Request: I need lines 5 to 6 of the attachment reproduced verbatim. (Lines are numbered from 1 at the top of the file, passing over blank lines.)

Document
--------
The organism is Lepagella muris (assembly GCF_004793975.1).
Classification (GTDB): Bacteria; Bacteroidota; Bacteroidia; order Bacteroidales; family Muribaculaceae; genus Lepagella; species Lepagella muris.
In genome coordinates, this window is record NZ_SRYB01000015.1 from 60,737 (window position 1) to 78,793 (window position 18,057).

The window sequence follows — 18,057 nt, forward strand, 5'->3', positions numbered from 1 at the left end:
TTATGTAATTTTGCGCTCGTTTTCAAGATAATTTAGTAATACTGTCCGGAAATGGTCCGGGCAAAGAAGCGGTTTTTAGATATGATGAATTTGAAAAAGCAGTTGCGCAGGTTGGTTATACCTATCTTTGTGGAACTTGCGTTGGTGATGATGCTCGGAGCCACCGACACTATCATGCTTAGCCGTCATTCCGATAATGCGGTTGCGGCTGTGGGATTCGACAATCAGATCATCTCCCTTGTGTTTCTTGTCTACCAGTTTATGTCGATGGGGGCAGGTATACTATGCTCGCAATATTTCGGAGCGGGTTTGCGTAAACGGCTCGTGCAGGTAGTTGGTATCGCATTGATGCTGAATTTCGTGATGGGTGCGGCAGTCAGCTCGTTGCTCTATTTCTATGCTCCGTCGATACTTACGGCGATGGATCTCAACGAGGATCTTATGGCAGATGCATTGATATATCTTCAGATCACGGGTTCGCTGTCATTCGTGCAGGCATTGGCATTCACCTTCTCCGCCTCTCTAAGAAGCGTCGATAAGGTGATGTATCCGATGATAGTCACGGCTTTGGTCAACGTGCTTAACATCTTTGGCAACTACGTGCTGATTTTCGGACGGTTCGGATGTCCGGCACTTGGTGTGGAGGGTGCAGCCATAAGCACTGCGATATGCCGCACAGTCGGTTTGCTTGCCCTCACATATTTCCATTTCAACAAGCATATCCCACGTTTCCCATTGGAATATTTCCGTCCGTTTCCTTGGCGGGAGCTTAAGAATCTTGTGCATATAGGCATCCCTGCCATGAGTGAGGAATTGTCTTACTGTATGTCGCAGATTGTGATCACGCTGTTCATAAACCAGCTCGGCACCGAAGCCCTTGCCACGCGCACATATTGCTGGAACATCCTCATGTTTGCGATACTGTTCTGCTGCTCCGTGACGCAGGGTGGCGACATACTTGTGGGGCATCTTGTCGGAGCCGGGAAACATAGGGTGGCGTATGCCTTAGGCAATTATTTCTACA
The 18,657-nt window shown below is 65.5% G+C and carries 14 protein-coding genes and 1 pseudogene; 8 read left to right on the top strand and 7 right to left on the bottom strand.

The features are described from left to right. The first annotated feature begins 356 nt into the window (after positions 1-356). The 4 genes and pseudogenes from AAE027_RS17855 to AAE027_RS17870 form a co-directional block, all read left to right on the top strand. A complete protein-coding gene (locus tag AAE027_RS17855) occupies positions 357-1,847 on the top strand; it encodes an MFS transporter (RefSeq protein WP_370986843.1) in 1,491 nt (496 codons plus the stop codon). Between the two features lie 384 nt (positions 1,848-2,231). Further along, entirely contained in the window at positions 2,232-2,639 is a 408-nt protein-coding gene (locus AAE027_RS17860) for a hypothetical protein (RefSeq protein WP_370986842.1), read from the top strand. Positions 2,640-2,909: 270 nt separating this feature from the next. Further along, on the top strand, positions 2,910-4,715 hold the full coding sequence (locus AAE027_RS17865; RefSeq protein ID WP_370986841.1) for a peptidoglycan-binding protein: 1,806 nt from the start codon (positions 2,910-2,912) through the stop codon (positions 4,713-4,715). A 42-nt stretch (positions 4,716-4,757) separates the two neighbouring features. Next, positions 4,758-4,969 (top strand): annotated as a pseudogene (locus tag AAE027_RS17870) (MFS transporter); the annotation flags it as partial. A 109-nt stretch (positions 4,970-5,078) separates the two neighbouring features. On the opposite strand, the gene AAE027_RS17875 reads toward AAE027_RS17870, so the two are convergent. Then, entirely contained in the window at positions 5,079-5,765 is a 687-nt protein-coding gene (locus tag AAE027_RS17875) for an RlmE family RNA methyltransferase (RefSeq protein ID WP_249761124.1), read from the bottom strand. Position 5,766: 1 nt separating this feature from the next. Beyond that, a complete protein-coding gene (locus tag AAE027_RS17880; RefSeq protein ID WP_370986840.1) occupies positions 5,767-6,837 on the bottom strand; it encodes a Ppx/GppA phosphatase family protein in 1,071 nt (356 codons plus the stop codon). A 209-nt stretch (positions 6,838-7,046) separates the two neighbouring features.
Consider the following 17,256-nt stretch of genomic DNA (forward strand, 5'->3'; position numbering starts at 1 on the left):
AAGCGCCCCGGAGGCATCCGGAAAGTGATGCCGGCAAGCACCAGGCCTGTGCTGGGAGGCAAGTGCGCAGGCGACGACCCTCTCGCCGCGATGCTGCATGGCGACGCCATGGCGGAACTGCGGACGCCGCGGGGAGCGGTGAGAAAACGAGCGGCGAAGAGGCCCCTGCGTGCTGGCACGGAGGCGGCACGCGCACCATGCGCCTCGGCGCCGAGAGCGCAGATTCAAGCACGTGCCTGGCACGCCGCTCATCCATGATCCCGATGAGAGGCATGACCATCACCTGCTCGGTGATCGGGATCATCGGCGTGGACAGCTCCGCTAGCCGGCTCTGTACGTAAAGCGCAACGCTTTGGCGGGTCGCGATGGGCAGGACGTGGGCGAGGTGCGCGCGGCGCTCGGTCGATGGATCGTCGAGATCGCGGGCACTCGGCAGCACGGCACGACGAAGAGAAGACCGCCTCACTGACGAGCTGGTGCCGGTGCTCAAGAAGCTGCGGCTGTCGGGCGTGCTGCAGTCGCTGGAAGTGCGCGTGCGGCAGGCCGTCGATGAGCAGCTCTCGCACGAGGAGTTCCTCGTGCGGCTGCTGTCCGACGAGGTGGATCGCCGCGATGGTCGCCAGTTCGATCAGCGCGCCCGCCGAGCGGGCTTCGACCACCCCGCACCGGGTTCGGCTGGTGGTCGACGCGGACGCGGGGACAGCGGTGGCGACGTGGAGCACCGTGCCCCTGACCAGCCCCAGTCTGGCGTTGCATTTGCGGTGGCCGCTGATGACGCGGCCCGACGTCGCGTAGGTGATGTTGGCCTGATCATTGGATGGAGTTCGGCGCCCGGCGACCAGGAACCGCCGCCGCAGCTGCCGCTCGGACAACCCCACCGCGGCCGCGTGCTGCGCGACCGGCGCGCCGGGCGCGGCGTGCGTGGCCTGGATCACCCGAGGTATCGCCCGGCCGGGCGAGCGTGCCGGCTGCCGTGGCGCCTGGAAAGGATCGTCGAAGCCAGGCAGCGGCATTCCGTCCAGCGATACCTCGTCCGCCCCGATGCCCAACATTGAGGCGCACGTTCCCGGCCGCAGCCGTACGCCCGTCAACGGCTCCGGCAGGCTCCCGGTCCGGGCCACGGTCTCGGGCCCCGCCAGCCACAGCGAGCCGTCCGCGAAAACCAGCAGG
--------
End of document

TTATGTAATTTTGCGCTCGTTTTCAAGATAATTTAGTAATACTGTCCGGAAATGGTCCGGGCAAAGAAGCGGTTTTTAGATATGATGAATTTGAAAAAGCAGTTGCGCAGGTTGGTTATACCTATCTTTGTGGAACTTGCGTTGGTGATGATGCTCGGAGCCACCGACACTATCATGCTTAGCCGTCATTCCGATAATGCGGTTGCGGCTGTGGGATTCGACAATCAGATCATCTCCCTTGTGTTTCTTGTCTACCAGTTTATGTCGATGGGGGCAGGTATACTATGCTCGCAATATTTCGGAGCGGGTTTGCGTAAACGGCTCGTGCAGGTAGTTGGTATCGCATTGATGCTGAATTTCGTGATGGGTGCGGCAGTCAGCTCGTTGCTCTATTTCTATGCTCCGTCGATACTTACGGCGATGGATCTCAACGAGGATCTTATGGCAGATGCATTGATATATCTTCAGATCACGGGTTCGCTGTCATTCGTGCAGGCATTGGCATTCACCTTCTCCGCCTCTCTAAGAAGCGTCGATAAGGTGATGTATCCGATGATAGTCACGGCTTTGGTCAACGTGCTTAACATCTTTGGCAACTACGTGCTGATTTTCGGACGGTTCGGATGTCCGGCACTTGGTGTGGAGGGTGCAGCCATAAGCACTGCGATATGCCGCACAGTCGGTTTGCTTGCCCTCACATATTTCCATTTCAACAAGCATATCCCACGTTTCCCATTGGAATATTTCCGTCCGTTTCCTTGGCGGGAGCTTAAGAATCTTGTGCATATAGGCATCCCTGCCATGAGTGAGGAATTGTCTTACTGTATGTCGCAGATTGTGATCACGCTGTTCATAAACCAGCTCGGCACCGAAGCCCTTGCCACGCGCACATATTGCTGGAACATCCTCATGTTTGCGATACTGTTCTGCTGCTCCGTGACGCAGGGTGGCGACATACTTGTGGGGCATCTTGTCGGAGCCGGGAAACATAGGGTGGCGTATGCCTTAGGCAATTATTTCTACA
The 18,657-nt window shown below is 65.5% G+C and carries 14 protein-coding genes and 1 pseudogene; 8 read left to right on the top strand and 7 right to left on the bottom strand.